As parents Ryan and Jamie Yerdon sipped craft beers, 3-year-old Talia, wearing a pink leotard, ran in circles around them. It was 10 a.m. on a sunny Saturday in June at Power Plant Live!, an entertainment complex on Baltimore’s Inner Harbor. The Yerdons were relaxing among other music fans who had turned out for Saturday Morning Tunes, a family-friendly concert series produced by WTMD in nearby Towson, Md.
Parents in the crowd, most of whom appeared to be in their late 20s and early 30s, described themselves as Baltimore natives who had moved to the suburbs after having kids. Some were carrying infants with headphones nestled over their ears. Others enjoyed hot dogs and free Starbucks coffee as their school-aged children colored the pavement with chalk. The glass-covered music pavilion was half-full, and restaurants surrounding the stage had opened their doors and staffed their bars for the morning concert. Toddlers and infants bounced on their parents’ shoulders as Phoam, a Baltimore-based Phish tribute band, launched into “Suzy Greenberg.”
While Ryan and Jamie, of Catonsville, Md., kept a watchful eye over Talia, the couple talked with friends whose own children were blowing bubbles and dancing.
“This is a great way to let Talia experience the music in a way that’s safe for her,” Jamie said. “I feel comfortable with her stepping away from us here.” She nodded her head towards her husband with a smile. “And he’s a huge Phish fan.”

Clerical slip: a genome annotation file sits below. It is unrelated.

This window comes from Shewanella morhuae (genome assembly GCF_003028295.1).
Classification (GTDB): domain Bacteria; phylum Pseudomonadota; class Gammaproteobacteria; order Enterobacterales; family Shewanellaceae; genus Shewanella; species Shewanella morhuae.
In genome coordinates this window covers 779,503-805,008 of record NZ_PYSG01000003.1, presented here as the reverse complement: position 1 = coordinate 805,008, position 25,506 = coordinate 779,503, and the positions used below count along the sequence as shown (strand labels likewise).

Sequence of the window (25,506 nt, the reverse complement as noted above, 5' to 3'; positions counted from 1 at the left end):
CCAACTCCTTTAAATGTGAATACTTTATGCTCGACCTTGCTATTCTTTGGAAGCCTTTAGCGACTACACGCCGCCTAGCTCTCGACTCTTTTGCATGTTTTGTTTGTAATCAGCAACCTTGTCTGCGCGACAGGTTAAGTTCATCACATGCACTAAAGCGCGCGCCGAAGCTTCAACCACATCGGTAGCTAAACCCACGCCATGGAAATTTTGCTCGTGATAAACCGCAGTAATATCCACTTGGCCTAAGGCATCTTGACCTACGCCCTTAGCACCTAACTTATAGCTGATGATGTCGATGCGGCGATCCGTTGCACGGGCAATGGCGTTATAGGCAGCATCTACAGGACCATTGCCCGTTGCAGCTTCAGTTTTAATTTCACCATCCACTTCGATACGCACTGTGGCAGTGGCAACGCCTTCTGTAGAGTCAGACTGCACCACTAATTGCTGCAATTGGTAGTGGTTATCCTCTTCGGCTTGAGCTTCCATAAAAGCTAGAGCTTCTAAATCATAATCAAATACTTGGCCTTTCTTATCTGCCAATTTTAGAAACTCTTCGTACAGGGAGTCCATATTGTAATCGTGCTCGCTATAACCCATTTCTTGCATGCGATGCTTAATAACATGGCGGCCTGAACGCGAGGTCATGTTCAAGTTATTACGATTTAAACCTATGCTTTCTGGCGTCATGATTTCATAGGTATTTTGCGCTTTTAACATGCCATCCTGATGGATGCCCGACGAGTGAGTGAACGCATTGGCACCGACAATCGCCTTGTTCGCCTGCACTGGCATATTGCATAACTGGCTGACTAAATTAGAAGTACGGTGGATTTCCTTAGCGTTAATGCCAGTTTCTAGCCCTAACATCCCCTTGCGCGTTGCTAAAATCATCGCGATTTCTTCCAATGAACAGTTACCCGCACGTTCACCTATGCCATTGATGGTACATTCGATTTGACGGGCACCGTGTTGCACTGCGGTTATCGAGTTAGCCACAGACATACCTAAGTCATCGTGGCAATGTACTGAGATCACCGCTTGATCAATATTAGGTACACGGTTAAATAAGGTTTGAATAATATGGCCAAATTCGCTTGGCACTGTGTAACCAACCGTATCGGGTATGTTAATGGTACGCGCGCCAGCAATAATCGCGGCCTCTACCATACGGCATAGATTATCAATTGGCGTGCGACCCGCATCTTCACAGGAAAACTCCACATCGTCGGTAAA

“You get to introduce your kids to what you’re into,” Ryan added cheerfully, before getting up to dance with Talia.
The June 8 concert capped the 2018–19 season for Saturday Morning Tunes, a concert series targeting families and young children. Sam Sessa, WTMD’s Baltimore music coordinator, spent the morning behind the scenes coordinating band logistics and monitoring check-in. Then he stepped onto the stage to introduce the performers.
Sessa came up with the idea for Saturday Morning Tunes and has essentially run the show since January 2017, when WTMD officially launched the concert series.
“It’s brought a whole new revenue stream to the station,” Sessa said. The station sold 1,100 tickets for the June concert — not enough to sell out the venue, but a strong turnout from Sessa’s perspective. “To hear the size of the crowd, I got choked up,” Sessa said.
Engaging parents with kids
As the father of two young children, Sessa knows the appeal of events that cater to families. In early 2016, he was wearing a WTMD T-shirt when he took his two-year-old son to a storytime at the local library. Other parents told him how much they loved the station and missed going to its music events. Due to nap times, WTMD’s weekly Live Lunch concerts, a free midday series hosted in the station’s in-house performance space, were no longer an option. The First Thursdays Festival, a free summer concert series staged in a waterfront park, had become even more difficult to attend. Each monthly festival, featuring six bands on two stages, begins at 5:30 p.m. “That’s witching hour for kids,” Sessa said.
Where others might have been resigned to an audience drifting away due to lifestyle changes, Sessa saw an opportunity to engage even more people.
“There’s a whole generation of people listening to WTMD,” Sessa said. “They’d come to our shows when they were in high school and college. We’d been there for … all of those stages of their lives, up until they had kids. Why not start hosting concerts on Saturday mornings?”